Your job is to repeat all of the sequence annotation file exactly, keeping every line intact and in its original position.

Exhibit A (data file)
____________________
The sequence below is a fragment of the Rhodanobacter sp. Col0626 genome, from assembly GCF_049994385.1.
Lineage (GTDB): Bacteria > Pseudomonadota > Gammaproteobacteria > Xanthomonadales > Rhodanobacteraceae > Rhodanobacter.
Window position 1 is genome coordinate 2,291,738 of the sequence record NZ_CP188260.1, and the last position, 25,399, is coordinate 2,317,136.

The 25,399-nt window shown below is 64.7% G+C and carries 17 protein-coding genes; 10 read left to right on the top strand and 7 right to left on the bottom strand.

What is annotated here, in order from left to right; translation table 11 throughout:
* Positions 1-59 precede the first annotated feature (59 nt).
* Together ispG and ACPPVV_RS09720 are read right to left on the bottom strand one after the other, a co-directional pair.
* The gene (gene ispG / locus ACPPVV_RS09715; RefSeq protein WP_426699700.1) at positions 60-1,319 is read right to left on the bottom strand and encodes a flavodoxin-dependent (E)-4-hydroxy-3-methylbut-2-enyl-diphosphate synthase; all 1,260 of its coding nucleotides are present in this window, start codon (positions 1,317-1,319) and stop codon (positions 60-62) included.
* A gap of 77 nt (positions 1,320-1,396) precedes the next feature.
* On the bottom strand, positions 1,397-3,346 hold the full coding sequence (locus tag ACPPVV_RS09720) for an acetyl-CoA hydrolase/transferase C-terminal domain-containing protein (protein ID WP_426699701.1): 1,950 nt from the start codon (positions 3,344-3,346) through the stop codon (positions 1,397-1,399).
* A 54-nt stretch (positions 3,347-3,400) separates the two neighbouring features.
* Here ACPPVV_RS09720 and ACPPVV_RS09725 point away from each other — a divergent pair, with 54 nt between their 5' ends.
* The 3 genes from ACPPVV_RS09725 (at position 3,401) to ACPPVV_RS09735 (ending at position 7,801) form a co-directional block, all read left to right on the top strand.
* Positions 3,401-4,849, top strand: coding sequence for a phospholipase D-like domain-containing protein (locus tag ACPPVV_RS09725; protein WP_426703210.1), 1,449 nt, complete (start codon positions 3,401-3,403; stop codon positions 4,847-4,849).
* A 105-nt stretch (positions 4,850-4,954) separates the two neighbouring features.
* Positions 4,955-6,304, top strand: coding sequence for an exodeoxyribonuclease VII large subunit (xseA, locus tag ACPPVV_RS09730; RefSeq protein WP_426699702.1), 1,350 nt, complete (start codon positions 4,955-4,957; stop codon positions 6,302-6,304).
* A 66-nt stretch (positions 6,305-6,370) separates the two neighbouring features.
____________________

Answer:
The sequence below is a fragment of the Rhodanobacter sp. Col0626 genome, from assembly GCF_049994385.1.
Lineage (GTDB): Bacteria > Pseudomonadota > Gammaproteobacteria > Xanthomonadales > Rhodanobacteraceae > Rhodanobacter.
Window position 1 is genome coordinate 2,291,738 of the sequence record NZ_CP188260.1, and the last position, 25,399, is coordinate 2,317,136.

The 25,399-nt window shown below is 64.7% G+C and carries 17 protein-coding genes; 10 read left to right on the top strand and 7 right to left on the bottom strand.

What is annotated here, in order from left to right; translation table 11 throughout:
* Positions 1-59 precede the first annotated feature (59 nt).
* Together ispG and ACPPVV_RS09720 are read right to left on the bottom strand one after the other, a co-directional pair.
* The gene (gene ispG / locus ACPPVV_RS09715; RefSeq protein WP_426699700.1) at positions 60-1,319 is read right to left on the bottom strand and encodes a flavodoxin-dependent (E)-4-hydroxy-3-methylbut-2-enyl-diphosphate synthase; all 1,260 of its coding nucleotides are present in this window, start codon (positions 1,317-1,319) and stop codon (positions 60-62) included.
* A gap of 77 nt (positions 1,320-1,396) precedes the next feature.
* On the bottom strand, positions 1,397-3,346 hold the full coding sequence (locus tag ACPPVV_RS09720) for an acetyl-CoA hydrolase/transferase C-terminal domain-containing protein (protein ID WP_426699701.1): 1,950 nt from the start codon (positions 3,344-3,346) through the stop codon (positions 1,397-1,399).
* A 54-nt stretch (positions 3,347-3,400) separates the two neighbouring features.
* Here ACPPVV_RS09720 and ACPPVV_RS09725 point away from each other — a divergent pair, with 54 nt between their 5' ends.
* The 3 genes from ACPPVV_RS09725 (at position 3,401) to ACPPVV_RS09735 (ending at position 7,801) form a co-directional block, all read left to right on the top strand.
* Positions 3,401-4,849, top strand: coding sequence for a phospholipase D-like domain-containing protein (locus tag ACPPVV_RS09725; protein WP_426703210.1), 1,449 nt, complete (start codon positions 3,401-3,403; stop codon positions 4,847-4,849).
* A 105-nt stretch (positions 4,850-4,954) separates the two neighbouring features.
* Positions 4,955-6,304, top strand: coding sequence for an exodeoxyribonuclease VII large subunit (xseA, locus tag ACPPVV_RS09730; RefSeq protein WP_426699702.1), 1,350 nt, complete (start codon positions 4,955-4,957; stop codon positions 6,302-6,304).
* A 66-nt stretch (positions 6,305-6,370) separates the two neighbouring features.